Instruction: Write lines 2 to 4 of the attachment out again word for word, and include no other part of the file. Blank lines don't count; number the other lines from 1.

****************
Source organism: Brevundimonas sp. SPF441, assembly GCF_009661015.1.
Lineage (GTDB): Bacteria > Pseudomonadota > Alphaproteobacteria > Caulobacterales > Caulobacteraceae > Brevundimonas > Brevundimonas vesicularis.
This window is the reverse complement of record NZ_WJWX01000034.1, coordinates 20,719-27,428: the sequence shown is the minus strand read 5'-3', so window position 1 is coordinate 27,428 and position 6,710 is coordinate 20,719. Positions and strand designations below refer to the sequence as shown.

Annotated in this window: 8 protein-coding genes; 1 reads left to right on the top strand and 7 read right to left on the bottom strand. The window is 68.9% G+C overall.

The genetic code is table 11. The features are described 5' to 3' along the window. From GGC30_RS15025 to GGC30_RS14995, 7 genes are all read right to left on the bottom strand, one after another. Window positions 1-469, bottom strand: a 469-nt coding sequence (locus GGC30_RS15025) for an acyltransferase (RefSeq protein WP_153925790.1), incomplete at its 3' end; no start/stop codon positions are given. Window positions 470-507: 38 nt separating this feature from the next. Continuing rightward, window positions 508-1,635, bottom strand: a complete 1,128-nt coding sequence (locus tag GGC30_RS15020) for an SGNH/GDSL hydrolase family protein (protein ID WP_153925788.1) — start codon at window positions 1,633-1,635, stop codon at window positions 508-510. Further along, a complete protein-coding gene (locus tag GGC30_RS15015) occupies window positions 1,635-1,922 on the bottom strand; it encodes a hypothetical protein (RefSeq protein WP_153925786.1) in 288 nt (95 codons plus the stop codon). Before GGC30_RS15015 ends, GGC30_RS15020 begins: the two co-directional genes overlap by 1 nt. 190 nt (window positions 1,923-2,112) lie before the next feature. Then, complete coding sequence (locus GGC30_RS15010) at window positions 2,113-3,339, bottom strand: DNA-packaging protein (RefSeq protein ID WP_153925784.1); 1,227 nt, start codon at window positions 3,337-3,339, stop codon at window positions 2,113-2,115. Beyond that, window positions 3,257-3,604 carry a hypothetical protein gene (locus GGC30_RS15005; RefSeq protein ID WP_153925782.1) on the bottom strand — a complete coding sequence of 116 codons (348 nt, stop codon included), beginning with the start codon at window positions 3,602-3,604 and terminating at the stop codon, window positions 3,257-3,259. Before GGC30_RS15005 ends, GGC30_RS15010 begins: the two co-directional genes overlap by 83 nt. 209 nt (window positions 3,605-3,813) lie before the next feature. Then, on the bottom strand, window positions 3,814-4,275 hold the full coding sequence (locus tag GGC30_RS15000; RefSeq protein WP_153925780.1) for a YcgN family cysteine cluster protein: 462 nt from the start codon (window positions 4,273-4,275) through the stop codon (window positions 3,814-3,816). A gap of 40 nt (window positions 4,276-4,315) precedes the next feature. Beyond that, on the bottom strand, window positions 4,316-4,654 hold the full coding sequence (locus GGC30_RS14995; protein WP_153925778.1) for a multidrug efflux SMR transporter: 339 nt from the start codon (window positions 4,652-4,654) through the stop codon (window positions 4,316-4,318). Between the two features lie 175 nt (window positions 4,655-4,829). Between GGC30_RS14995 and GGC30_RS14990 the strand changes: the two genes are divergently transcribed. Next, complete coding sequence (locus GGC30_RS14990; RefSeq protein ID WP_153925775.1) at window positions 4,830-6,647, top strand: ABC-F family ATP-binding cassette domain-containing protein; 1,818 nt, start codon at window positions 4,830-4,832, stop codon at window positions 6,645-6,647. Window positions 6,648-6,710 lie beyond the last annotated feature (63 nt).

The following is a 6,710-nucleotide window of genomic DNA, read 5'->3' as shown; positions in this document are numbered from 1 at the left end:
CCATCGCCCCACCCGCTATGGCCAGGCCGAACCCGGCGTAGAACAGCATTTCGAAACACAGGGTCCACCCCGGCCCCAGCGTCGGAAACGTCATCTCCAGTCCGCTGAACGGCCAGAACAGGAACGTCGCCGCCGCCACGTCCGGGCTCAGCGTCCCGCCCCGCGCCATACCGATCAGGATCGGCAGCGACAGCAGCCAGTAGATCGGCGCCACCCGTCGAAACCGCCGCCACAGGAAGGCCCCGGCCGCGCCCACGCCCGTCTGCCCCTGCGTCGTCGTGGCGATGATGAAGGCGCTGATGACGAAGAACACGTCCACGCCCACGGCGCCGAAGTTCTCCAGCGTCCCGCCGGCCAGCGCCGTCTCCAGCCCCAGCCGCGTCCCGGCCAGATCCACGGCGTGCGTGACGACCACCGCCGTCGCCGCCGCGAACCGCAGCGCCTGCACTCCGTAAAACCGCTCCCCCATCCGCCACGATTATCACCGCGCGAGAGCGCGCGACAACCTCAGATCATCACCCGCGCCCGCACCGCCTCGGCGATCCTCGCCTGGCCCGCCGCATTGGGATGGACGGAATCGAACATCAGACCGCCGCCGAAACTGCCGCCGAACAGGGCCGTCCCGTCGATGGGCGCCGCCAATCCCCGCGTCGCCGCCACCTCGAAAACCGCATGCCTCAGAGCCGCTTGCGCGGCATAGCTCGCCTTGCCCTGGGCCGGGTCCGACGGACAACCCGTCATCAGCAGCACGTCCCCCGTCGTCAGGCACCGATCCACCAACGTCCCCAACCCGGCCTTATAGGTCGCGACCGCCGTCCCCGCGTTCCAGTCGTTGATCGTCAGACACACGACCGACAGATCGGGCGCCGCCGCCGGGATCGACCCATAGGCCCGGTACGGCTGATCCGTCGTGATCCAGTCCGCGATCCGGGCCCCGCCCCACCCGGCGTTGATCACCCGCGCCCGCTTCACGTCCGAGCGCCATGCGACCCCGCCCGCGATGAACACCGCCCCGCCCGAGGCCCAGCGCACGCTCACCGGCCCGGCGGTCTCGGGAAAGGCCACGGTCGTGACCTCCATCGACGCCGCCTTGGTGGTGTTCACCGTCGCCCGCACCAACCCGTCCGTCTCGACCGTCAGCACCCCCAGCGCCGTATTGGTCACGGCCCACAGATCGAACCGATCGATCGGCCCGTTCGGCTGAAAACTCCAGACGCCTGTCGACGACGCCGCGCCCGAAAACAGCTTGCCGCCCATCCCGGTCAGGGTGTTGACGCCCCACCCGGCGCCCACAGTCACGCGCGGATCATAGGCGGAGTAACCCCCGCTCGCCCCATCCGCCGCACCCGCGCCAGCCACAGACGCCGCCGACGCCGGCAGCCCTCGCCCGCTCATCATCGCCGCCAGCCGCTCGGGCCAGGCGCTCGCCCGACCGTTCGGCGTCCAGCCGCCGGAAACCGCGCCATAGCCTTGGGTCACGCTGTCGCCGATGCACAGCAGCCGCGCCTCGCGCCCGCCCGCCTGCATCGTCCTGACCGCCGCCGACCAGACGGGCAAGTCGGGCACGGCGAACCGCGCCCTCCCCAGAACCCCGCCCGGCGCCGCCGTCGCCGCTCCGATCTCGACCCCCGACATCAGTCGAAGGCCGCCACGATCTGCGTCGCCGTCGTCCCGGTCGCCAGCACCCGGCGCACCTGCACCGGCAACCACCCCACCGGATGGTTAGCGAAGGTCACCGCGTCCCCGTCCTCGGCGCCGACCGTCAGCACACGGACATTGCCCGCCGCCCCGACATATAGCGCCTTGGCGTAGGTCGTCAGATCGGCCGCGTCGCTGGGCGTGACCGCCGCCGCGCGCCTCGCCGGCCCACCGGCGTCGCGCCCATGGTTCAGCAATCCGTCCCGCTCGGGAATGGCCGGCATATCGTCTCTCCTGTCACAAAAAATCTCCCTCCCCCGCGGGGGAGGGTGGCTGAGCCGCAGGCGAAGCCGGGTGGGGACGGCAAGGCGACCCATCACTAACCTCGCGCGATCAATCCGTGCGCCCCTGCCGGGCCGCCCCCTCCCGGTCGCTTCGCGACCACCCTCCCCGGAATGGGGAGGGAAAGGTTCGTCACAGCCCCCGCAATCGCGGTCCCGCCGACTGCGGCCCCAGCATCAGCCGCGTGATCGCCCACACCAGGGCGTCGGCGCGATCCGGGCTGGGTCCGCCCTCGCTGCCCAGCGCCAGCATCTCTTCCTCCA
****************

Lineage (GTDB): Bacteria > Pseudomonadota > Alphaproteobacteria > Caulobacterales > Caulobacteraceae > Brevundimonas > Brevundimonas vesicularis.
This window is the reverse complement of record NZ_WJWX01000034.1, coordinates 20,719-27,428: the sequence shown is the minus strand read 5'-3', so window position 1 is coordinate 27,428 and position 6,710 is coordinate 20,719. Positions and strand designations below refer to the sequence as shown.

Annotated in this window: 8 protein-coding genes; 1 reads left to right on the top strand and 7 read right to left on the bottom strand. The window is 68.9% G+C overall.